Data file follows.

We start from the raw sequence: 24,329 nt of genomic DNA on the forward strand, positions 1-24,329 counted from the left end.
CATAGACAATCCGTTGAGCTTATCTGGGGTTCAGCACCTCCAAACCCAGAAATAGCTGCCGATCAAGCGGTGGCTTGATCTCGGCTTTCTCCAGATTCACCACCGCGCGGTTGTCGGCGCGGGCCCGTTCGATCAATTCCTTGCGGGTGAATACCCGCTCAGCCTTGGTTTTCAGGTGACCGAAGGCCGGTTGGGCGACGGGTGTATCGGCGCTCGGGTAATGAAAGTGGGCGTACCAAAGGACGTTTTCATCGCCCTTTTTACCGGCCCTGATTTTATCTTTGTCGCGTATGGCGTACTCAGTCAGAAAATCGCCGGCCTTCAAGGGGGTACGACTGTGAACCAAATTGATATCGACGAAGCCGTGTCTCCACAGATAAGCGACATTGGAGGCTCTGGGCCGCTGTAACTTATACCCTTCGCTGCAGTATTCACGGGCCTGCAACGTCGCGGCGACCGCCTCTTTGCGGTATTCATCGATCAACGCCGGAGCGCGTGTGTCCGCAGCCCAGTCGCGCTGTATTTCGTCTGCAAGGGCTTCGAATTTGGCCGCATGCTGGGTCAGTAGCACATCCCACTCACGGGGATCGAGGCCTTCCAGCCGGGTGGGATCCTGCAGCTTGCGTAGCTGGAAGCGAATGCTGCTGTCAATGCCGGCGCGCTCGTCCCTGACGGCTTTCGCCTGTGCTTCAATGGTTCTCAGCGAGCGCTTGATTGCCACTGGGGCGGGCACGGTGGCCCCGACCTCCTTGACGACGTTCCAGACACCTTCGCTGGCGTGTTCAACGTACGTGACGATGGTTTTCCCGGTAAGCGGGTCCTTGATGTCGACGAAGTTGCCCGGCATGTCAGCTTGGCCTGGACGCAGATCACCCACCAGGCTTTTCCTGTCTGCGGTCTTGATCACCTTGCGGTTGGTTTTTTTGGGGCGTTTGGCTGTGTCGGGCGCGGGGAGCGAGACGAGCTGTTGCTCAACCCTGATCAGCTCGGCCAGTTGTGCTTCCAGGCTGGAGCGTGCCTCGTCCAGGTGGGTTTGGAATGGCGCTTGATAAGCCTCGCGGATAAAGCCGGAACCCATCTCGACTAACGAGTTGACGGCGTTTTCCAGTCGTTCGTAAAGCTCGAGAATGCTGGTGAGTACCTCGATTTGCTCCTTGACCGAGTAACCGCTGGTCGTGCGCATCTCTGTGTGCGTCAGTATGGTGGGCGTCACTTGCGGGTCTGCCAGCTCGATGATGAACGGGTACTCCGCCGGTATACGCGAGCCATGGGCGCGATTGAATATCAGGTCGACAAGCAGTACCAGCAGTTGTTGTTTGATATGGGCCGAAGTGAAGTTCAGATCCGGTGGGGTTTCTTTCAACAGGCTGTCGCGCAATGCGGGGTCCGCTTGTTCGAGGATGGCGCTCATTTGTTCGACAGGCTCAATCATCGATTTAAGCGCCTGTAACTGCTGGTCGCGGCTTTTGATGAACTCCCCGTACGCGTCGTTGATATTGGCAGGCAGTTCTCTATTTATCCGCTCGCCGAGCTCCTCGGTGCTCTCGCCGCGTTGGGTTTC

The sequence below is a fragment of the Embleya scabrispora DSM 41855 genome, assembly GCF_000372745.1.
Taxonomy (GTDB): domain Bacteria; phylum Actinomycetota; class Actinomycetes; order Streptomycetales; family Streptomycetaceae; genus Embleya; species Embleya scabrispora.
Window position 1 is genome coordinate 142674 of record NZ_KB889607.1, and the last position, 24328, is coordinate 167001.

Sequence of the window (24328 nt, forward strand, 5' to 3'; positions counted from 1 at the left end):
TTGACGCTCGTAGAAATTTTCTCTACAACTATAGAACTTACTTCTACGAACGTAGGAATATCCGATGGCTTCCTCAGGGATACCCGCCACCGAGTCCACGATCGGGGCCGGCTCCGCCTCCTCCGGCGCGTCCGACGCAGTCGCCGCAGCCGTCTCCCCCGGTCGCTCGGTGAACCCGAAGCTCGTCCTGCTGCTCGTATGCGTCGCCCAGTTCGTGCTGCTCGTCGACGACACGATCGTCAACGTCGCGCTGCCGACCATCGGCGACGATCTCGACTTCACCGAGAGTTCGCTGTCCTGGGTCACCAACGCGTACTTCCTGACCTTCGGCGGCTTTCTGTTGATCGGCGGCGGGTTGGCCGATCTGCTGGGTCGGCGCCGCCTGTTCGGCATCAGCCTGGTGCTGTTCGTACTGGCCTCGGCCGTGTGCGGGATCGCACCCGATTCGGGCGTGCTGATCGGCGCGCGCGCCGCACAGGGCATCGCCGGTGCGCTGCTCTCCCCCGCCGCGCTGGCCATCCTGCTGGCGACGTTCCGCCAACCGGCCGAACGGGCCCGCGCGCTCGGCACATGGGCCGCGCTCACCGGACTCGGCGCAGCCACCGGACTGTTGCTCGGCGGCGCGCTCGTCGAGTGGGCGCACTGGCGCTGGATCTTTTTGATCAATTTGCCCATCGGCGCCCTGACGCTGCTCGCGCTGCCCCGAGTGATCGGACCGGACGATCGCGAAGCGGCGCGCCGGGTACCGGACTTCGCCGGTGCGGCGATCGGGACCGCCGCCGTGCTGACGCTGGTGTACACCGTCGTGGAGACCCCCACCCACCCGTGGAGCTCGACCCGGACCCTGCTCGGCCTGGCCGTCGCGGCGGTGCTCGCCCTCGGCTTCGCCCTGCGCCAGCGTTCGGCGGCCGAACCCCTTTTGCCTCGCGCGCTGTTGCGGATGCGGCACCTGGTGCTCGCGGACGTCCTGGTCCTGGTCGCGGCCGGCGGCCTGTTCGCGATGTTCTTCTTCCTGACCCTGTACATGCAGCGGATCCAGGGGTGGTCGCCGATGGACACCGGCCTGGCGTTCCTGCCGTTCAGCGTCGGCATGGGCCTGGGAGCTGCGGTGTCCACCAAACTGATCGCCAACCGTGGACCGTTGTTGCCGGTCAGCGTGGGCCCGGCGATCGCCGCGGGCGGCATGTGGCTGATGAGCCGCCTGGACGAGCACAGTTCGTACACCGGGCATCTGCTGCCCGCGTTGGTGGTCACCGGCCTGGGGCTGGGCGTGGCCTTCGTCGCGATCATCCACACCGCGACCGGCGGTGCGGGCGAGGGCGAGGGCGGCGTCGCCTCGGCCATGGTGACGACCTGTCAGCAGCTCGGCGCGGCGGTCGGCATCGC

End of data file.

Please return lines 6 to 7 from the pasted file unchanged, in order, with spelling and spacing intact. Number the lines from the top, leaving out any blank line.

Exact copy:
Sequence of the window (24328 nt, forward strand, 5' to 3'; positions counted from 1 at the left end):
TTGACGCTCGTAGAAATTTTCTCTACAACTATAGAACTTACTTCTACGAACGTAGGAATATCCGATGGCTTCCTCAGGGATACCCGCCACCGAGTCCACGATCGGGGCCGGCTCCGCCTCCTCCGGCGCGTCCGACGCAGTCGCCGCAGCCGTCTCCCCCGGTCGCTCGGTGAACCCGAAGCTCGTCCTGCTGCTCGTATGCGTCGCCCAGTTCGTGCTGCTCGTCGACGACACGATCGTCAACGTCGCGCTGCCGACCATCGGCGACGATCTCGACTTCACCGAGAGTTCGCTGTCCTGGGTCACCAACGCGTACTTCCTGACCTTCGGCGGCTTTCTGTTGATCGGCGGCGGGTTGGCCGATCTGCTGGGTCGGCGCCGCCTGTTCGGCATCAGCCTGGTGCTGTTCGTACTGGCCTCGGCCGTGTGCGGGATCGCACCCGATTCGGGCGTGCTGATCGGCGCGCGCGCCGCACAGGGCATCGCCGGTGCGCTGCTCTCCCCCGCCGCGCTGGCCATCCTGCTGGCGACGTTCCGCCAACCGGCCGAACGGGCCCGCGCGCTCGGCACATGGGCCGCGCTCACCGGACTCGGCGCAGCCACCGGACTGTTGCTCGGCGGCGCGCTCGTCGAGTGGGCGCACTGGCGCTGGATCTTTTTGATCAATTTGCCCATCGGCGCCCTGACGCTGCTCGCGCTGCCCCGAGTGATCGGACCGGACGATCGCGAAGCGGCGCGCCGGGTACCGGACTTCGCCGGTGCGGCGATCGGGACCGCCGCCGTGCTGACGCTGGTGTACACCGTCGTGGAGACCCCCACCCACCCGTGGAGCTCGACCCGGACCCTGCTCGGCCTGGCCGTCGCGGCGGTGCTCGCCCTCGGCTTCGCCCTGCGCCAGCGTTCGGCGGCCGAACCCCTTTTGCCTCGCGCGCTGTTGCGGATGCGGCACCTGGTGCTCGCGGACGTCCTGGTCCTGGTCGCGGCCGGCGGCCTGTTCGCGATGTTCTTCTTCCTGACCCTGTACATGCAGCGGATCCAGGGGTGGTCGCCGATGGACACCGGCCTGGCGTTCCTGCCGTTCAGCGTCGGCATGGGCCTGGGAGCTGCGGTGTCCACCAAACTGATCGCCAACCGTGGACCGTTGTTGCCGGTCAGCGTGGGCCCGGCGATCGCCGCGGGCGGCATGTGGCTGATGAGCCGCCTGGACGAGCACAGTTCGTACACCGGGCATCTGCTGCCCGCGTTGGTGGTCACCGGCCTGGGGCTGGGCGTGGCCTTCGTCGCGATCATCCACACCGCGACCGGCGGTGCGGGCGAGGGCGAGGGCGGCGTCGCCTCGGCCATGGTGACGACCTGTCAGCAGCTCGGCGCGGCGGTCGGCATCGC